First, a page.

Evaluating new technologies which will make a difference to one's business requires a well-defined process and criteria, according to IS executives at the CIO Symposium.
United Parcel Service (UPS) set up a process and a group for evaluating emerging technologies in 1996.
So much new development was under way that in some cases one group might be developing the business case for a new technology while another was already evaluating it, said Jim Medeiros, vice-president of IS shared services at the delivery company.
UPS' process first involved an evaluation of a new technology on paper, then a decision is made on whether it is worth investing in a prototype. If the prototype meets the approval of the governance group, a development group writes the application, which must meet final approval before deployment.
"One of the big wins we had was using Linux," Medeiros said.
UPS felt it was important to stay ahead of the business needs for emerging technologies, and the open-source operating system was put through the evaluation process and a production-hardened version was ready a year before it was deployed.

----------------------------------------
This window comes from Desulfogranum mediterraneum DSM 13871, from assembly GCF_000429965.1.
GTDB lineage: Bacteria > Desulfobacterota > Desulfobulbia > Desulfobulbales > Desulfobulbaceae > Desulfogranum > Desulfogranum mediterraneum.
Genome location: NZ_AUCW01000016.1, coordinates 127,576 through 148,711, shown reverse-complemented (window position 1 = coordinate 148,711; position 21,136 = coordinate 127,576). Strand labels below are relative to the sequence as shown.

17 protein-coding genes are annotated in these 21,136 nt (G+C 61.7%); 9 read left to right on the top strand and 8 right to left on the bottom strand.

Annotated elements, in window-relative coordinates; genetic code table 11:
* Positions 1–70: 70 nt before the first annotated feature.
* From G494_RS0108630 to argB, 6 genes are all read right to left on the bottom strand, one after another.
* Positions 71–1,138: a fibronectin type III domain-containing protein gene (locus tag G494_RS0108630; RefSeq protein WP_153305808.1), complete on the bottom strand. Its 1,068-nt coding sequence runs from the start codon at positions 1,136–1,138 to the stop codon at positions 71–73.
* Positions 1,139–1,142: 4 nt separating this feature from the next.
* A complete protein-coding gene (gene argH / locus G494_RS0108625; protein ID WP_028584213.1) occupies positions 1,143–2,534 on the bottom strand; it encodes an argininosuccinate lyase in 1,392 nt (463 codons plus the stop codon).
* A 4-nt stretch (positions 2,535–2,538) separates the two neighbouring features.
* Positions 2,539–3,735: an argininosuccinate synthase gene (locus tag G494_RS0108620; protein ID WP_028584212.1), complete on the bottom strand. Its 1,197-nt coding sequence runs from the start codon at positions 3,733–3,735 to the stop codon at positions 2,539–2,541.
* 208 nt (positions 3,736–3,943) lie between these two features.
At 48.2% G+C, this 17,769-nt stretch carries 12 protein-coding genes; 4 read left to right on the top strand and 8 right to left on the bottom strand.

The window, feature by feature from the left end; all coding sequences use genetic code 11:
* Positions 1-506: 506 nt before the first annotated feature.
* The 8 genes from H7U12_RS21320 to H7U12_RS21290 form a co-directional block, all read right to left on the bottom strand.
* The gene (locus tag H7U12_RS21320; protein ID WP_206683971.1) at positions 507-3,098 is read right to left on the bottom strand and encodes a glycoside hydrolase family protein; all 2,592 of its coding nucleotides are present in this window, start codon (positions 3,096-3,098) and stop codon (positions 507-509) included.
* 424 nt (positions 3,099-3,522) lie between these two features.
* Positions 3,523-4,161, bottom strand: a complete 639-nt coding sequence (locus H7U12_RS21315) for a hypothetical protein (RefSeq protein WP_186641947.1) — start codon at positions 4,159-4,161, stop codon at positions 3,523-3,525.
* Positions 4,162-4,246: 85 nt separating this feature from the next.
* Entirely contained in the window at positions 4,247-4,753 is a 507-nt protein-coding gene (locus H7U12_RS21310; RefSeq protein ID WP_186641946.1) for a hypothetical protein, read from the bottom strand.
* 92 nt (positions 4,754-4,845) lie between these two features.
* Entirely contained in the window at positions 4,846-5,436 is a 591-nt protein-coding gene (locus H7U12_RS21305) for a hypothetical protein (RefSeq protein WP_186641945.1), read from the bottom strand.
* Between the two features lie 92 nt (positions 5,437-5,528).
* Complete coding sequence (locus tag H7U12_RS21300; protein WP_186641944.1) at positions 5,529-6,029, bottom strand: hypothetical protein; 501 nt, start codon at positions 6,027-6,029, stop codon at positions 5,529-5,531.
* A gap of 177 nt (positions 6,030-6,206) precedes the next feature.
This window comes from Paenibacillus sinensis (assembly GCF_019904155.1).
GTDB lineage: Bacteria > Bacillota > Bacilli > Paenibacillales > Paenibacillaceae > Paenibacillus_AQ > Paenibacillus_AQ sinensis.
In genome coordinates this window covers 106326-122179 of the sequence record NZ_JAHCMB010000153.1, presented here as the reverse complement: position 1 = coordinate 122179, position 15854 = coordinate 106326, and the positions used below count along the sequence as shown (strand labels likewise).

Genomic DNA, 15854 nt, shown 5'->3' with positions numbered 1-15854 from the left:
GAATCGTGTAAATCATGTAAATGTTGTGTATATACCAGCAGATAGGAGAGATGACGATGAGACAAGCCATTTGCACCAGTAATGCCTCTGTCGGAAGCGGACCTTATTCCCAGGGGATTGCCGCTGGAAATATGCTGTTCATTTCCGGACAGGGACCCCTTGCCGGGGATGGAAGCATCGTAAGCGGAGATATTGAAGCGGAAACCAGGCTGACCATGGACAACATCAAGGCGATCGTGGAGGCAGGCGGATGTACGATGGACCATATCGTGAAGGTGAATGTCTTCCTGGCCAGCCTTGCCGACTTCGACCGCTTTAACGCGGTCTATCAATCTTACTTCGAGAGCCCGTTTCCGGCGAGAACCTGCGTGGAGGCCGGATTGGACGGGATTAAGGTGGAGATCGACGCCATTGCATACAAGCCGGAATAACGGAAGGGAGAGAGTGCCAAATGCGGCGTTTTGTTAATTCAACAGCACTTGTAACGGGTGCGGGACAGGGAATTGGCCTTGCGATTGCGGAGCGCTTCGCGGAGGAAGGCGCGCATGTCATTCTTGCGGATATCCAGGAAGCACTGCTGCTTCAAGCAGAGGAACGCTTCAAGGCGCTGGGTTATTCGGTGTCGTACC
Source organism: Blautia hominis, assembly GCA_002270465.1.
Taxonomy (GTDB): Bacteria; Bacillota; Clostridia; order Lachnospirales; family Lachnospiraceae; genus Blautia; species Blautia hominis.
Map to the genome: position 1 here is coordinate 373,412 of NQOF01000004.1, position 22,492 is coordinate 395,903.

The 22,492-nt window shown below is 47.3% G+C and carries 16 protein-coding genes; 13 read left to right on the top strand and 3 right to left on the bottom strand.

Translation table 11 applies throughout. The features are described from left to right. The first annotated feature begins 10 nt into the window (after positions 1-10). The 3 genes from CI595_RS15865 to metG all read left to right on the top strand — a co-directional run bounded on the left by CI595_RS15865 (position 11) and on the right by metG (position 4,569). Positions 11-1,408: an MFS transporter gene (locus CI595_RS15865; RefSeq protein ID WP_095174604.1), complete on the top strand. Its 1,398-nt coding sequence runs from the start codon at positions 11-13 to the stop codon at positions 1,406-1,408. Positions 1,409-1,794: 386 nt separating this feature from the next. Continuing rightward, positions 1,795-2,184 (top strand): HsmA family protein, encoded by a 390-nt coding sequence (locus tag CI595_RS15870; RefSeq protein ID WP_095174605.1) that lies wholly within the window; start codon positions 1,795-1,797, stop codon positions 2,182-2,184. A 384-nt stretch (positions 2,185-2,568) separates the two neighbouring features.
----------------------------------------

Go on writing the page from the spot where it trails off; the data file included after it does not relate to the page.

At Verizon Communications the first question which must be answered about a new technology is whether it will have a positive impact on the company's earnings, said Shadman Zafar, senior vice-president of architecture and e-services.
The final element in making a case for an emerging technology, in particular one involving next-generation communications, is to "explicitly seek out power users as our advisers", Zafar said.
Power users can corroborate the need for a new service or technology, "they have the ability to verbalise needs ahead of other customers", he added.
Both executives, however, acknowledged that the processes they have created for evaluating technology are not always followed.
When the technology is one that will allow for market creation - not just market penetration - the initial phase does not always follow the programme, Zafar said.
Sometimes only 30% of the process is followed through, he said.
"In market creation you have to sometimes break the process or it won't happen."
Elizabeth Heichler writes for IDG News Service